looking for sad-answers.

i think i know a bit of what’s been getting me down.

i’ve spoken a lot of why i hate the war metaphor for cancer, and how it effect us all. it’s all good and well when we have ‘victories’ but we enter this war wounded and damaged. we come from a place of vulnerability in our bodies which are not working, not out of violence but out of nothing other than some freak genetic misery.

so, when treatment goes well, we ‘win’. we are victorious against this disease that is sinking into us, cell by miserably cell, over and over again. we won. i won.

and then, we lose. we have some setback, and i can’t help but, stupidly, blame myself for it. this is my fault. the inoperable tumour was because i didn’t cancer hard enough. i wasn’t strong enough. i wan’t good enough to have the chemo work to the point where this could recede enough to operate. i feel like a failure, a loser, who is back in the war with another huge gash on me, and another step closer to dying.

i am starting a new level of acceptance now. i am reading about people dying from cancer, which is, i think, a part of what’s getting me down right now. this is important, because – war/journey/whatever, this is a part of the whole that we face.

i turned to a blog that helps me a lot, by Ben​ and read an entry he wrote – about ‘curve balls’ which hit you during treatment – something i like more than battles, and an entry he wrote last year about the people you lose along the way with cancer treatment. i had put the latter entry off because i wasn’t ready, but i am now. i am. but that doesn’t mean it’s not hard, or heartbreaking, or just feels too big for me to see.

my nurse care co-ordinator talked to me for ages today – talking me down off the ‘oh god i am about to die’ bridge and giving me advice – the same old ‘don’t think about the what-ifs, it doesn’t help – you’ve responded to FOLFIRI really well – you are healthy and happy and you are living right now’. i talked about the idea of ‘soon’ – what does soon mean, and how we just don’t know anything – if i will live 5 years, or 10, or 2, and how it is impossible, just impossible, because no one has a crystal ball.

does that help? i’m not sure because right now, i am in a bad patch. i cry a lot. a LOT. for all the braveness and hero-ness, it’s not taking the edge off the crying, but it’s ok to cry and i know that.

it was my first day of what i am calling chemo 2.0. so, either chemo 13, or chemo 2.1, not sure exactly what just yet.

i feel like i am in a cage, that shrinks and shrinks, and it is on a bus and it is taking me to get put down, and i don’t know how to stop it, i just want to get off but there is nothing, there is no getting off and there is no getting out of this and i will have cancer until i day and i hate that more than anyone, other than the other people here who also have advanced cancer, will understand. i have this desperate intense feeling that i want out somehow, that i want out of my body, and out of this disease and the only way out is more invasive, gross treatment.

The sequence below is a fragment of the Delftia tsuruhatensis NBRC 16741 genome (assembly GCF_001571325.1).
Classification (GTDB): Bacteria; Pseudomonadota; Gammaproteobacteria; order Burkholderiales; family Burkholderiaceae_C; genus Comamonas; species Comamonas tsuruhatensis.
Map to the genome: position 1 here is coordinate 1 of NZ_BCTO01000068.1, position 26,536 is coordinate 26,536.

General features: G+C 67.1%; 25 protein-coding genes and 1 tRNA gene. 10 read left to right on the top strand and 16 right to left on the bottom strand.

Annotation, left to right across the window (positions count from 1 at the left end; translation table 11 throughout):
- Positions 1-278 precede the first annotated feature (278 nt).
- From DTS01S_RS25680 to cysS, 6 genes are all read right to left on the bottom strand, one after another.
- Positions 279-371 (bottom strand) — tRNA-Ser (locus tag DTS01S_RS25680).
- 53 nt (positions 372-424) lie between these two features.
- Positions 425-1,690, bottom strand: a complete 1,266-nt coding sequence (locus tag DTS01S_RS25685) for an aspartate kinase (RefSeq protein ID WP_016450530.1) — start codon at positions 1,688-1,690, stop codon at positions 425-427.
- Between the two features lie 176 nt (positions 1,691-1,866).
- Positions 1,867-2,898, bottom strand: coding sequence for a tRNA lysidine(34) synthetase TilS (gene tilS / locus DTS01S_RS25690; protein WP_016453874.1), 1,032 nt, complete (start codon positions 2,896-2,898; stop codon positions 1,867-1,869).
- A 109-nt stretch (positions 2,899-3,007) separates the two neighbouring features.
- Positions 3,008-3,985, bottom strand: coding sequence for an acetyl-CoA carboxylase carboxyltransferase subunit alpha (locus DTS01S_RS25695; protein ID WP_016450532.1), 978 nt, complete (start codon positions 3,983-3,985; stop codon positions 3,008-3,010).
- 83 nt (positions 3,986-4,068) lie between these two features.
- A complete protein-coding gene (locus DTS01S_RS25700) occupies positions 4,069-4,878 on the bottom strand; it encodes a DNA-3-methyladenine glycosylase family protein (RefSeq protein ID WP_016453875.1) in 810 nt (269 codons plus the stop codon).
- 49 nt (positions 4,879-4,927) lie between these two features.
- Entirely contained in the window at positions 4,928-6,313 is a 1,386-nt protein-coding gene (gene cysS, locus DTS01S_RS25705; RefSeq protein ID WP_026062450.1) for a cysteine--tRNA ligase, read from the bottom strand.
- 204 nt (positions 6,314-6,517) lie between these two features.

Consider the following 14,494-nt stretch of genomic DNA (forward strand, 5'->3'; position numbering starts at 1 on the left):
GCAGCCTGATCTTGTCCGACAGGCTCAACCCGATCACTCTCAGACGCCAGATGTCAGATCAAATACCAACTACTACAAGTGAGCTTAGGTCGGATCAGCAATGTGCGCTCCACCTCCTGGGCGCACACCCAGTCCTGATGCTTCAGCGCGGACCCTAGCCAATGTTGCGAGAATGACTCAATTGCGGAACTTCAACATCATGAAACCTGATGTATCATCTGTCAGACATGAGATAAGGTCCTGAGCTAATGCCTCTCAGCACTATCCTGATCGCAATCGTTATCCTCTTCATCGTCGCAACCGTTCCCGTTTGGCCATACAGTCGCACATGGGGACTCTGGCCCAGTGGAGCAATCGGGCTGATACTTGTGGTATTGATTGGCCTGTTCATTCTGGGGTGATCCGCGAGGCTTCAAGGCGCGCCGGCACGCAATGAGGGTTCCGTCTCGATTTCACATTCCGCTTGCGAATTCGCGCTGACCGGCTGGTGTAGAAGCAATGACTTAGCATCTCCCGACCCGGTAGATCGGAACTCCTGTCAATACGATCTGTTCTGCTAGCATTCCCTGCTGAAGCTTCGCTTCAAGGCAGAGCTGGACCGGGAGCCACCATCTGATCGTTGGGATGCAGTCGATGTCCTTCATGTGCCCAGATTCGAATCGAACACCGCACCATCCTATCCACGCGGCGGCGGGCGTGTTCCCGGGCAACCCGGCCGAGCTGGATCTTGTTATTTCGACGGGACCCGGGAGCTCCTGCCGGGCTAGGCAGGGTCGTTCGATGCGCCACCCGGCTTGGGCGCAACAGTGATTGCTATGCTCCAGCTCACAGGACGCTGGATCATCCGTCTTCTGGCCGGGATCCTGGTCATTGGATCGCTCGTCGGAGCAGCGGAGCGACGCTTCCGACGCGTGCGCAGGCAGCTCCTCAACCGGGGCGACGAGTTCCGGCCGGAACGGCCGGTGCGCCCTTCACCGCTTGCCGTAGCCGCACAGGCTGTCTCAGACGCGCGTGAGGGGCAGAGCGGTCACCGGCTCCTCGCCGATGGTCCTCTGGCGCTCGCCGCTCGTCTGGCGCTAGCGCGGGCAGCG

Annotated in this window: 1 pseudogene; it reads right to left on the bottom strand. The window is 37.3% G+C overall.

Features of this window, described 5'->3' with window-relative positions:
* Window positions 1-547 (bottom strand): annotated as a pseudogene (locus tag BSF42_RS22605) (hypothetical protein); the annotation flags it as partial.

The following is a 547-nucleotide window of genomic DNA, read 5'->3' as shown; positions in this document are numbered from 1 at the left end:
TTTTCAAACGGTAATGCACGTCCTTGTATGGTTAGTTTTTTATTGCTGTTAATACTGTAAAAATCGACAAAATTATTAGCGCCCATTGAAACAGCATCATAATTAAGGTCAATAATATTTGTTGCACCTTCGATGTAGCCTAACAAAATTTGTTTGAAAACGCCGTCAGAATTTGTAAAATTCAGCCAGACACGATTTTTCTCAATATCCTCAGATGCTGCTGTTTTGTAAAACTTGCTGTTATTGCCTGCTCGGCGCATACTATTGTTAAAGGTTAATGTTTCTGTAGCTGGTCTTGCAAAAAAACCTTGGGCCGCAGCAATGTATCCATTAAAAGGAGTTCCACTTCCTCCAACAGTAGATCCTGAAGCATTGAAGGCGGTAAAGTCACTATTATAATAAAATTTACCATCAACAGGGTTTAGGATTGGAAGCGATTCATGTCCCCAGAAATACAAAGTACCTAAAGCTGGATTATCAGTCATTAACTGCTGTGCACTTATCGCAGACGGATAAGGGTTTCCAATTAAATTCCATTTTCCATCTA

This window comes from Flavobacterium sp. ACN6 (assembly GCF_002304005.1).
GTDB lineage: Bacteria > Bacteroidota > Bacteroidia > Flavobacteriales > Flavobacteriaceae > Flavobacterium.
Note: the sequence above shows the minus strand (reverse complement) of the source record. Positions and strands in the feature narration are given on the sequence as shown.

my tumour markers are up from 140 to 700. no one is worried. but it’s not their body, and it is not their tumours, and i am sorry, but you cannot understand, you cannot understand unless this is your body too.


About elizabeth

various things.
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4 Responses to looking for sad-answers.

  1. chasingthesun2012 says:

    Understandable Elizabeth.
    Hope you are having a better day today.

  2. Ingrid says:

    A few things you reminded me of…
    For metaphors other than war:
    [audio src="http://download.publicradio.org/podcast/being/poetry/johnodonohue_a_blessing_for_a_friend.mp3" /]
    For times of stress (and emergency knitting science around 30 mins in):
    More on making things (and the Sadako story):
    When I was listening to that last one I remembered your needle felted creatures (rabbit?). Still haven’t found myself felting needles, maybe one day… In the meantime I have pulled out last winter’s process knitting.
    Also I liked your last post about memories. I was briefly in Brisbane recently and stopped in to the Aromas at the Regent. Oh, the saudade… I hope you keep writing those stories. Have you read ‘Romeo of the Underworld’?

  3. greenspace01 says:

    no, I can’t imagine having tumour markers going up from 140 to 700 and being told that’s okay. I’m glad the medicos say it’s okay, but I don’t understand it, can’t imagine what it feels like to have that, and don’t like that you have it.
    you really do write well.

  4. Jan says:

    Sometimes I work with your sister, Anita. She’s lovely, and she loves you so. I am sending you -me, stranger – a prayer of the spacious kind, that feathers the many nests that are yours. It’s strange, the day Anita shared your journey with me, I read your blog and pulled my spinning wheel out from under the house and started ‘fussing’. X

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